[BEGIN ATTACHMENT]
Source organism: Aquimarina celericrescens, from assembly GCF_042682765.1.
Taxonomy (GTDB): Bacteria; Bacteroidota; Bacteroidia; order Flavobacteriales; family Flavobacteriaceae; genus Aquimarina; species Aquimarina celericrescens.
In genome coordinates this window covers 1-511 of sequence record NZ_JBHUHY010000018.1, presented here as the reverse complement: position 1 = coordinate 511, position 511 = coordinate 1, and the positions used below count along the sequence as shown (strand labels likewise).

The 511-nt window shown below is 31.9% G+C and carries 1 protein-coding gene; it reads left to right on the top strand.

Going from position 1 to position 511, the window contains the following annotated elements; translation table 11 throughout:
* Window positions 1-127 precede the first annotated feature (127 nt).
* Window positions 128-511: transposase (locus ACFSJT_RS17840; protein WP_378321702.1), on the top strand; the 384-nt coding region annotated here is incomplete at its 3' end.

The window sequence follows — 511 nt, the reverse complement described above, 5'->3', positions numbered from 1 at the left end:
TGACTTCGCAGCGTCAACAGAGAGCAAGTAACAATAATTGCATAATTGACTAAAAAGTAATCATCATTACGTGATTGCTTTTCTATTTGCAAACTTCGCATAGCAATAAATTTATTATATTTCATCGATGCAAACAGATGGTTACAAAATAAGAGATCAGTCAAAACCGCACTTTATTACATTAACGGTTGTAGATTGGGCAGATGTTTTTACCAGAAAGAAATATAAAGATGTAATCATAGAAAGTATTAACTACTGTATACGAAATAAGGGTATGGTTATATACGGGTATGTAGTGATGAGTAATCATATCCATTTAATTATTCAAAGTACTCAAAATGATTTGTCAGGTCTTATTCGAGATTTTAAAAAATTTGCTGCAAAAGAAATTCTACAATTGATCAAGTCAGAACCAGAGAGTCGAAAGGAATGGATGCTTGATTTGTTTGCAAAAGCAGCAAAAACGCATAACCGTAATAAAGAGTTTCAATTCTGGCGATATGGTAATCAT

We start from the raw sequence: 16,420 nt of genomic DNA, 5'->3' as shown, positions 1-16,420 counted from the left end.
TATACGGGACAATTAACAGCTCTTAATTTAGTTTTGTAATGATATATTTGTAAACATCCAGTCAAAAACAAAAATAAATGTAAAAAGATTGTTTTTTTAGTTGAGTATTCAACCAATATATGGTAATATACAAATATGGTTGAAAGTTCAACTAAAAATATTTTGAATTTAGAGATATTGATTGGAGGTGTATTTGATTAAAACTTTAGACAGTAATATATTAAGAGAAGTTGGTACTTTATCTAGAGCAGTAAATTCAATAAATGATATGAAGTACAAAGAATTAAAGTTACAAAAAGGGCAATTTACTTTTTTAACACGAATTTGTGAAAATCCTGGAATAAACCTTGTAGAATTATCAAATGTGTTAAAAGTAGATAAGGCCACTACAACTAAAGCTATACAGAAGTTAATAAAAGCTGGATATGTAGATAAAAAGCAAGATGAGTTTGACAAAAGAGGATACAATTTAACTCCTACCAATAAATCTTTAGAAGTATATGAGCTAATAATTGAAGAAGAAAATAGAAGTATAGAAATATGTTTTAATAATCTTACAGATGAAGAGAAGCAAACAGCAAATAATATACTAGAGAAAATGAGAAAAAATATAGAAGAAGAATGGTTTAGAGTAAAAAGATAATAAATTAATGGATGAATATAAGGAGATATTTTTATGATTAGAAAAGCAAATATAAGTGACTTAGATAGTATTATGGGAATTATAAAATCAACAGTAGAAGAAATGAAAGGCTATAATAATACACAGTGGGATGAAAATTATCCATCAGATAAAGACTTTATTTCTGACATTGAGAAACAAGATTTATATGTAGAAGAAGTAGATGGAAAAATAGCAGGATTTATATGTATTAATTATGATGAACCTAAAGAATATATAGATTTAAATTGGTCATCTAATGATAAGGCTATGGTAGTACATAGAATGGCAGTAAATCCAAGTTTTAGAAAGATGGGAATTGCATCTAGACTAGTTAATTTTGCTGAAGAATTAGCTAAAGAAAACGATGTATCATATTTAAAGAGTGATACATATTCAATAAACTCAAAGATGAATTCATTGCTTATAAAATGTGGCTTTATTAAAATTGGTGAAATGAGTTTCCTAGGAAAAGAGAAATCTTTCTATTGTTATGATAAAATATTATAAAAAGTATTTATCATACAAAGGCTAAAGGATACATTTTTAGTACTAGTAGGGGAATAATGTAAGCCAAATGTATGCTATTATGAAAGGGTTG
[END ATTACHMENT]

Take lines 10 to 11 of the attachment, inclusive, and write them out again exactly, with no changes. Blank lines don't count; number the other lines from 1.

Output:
We start from the raw sequence: 16,420 nt of genomic DNA, 5'->3' as shown, positions 1-16,420 counted from the left end.
TATACGGGACAATTAACAGCTCTTAATTTAGTTTTGTAATGATATATTTGTAAACATCCAGTCAAAAACAAAAATAAATGTAAAAAGATTGTTTTTTTAGTTGAGTATTCAACCAATATATGGTAATATACAAATATGGTTGAAAGTTCAACTAAAAATATTTTGAATTTAGAGATATTGATTGGAGGTGTATTTGATTAAAACTTTAGACAGTAATATATTAAGAGAAGTTGGTACTTTATCTAGAGCAGTAAATTCAATAAATGATATGAAGTACAAAGAATTAAAGTTACAAAAAGGGCAATTTACTTTTTTAACACGAATTTGTGAAAATCCTGGAATAAACCTTGTAGAATTATCAAATGTGTTAAAAGTAGATAAGGCCACTACAACTAAAGCTATACAGAAGTTAATAAAAGCTGGATATGTAGATAAAAAGCAAGATGAGTTTGACAAAAGAGGATACAATTTAACTCCTACCAATAAATCTTTAGAAGTATATGAGCTAATAATTGAAGAAGAAAATAGAAGTATAGAAATATGTTTTAATAATCTTACAGATGAAGAGAAGCAAACAGCAAATAATATACTAGAGAAAATGAGAAAAAATATAGAAGAAGAATGGTTTAGAGTAAAAAGATAATAAATTAATGGATGAATATAAGGAGATATTTTTATGATTAGAAAAGCAAATATAAGTGACTTAGATAGTATTATGGGAATTATAAAATCAACAGTAGAAGAAATGAAAGGCTATAATAATACACAGTGGGATGAAAATTATCCATCAGATAAAGACTTTATTTCTGACATTGAGAAACAAGATTTATATGTAGAAGAAGTAGATGGAAAAATAGCAGGATTTATATGTATTAATTATGATGAACCTAAAGAATATATAGATTTAAATTGGTCATCTAATGATAAGGCTATGGTAGTACATAGAATGGCAGTAAATCCAAGTTTTAGAAAGATGGGAATTGCATCTAGACTAGTTAATTTTGCTGAAGAATTAGCTAAAGAAAACGATGTATCATATTTAAAGAGTGATACATATTCAATAAACTCAAAGATGAATTCATTGCTTATAAAATGTGGCTTTATTAAAATTGGTGAAATGAGTTTCCTAGGAAAAGAGAAATCTTTCTATTGTTATGATAAAATATTATAAAAAGTATTTATCATACAAAGGCTAAAGGATACATTTTTAGTACTAGTAGGGGAATAATGTAAGCCAAATGTATGCTATTATGAAAGGGTTG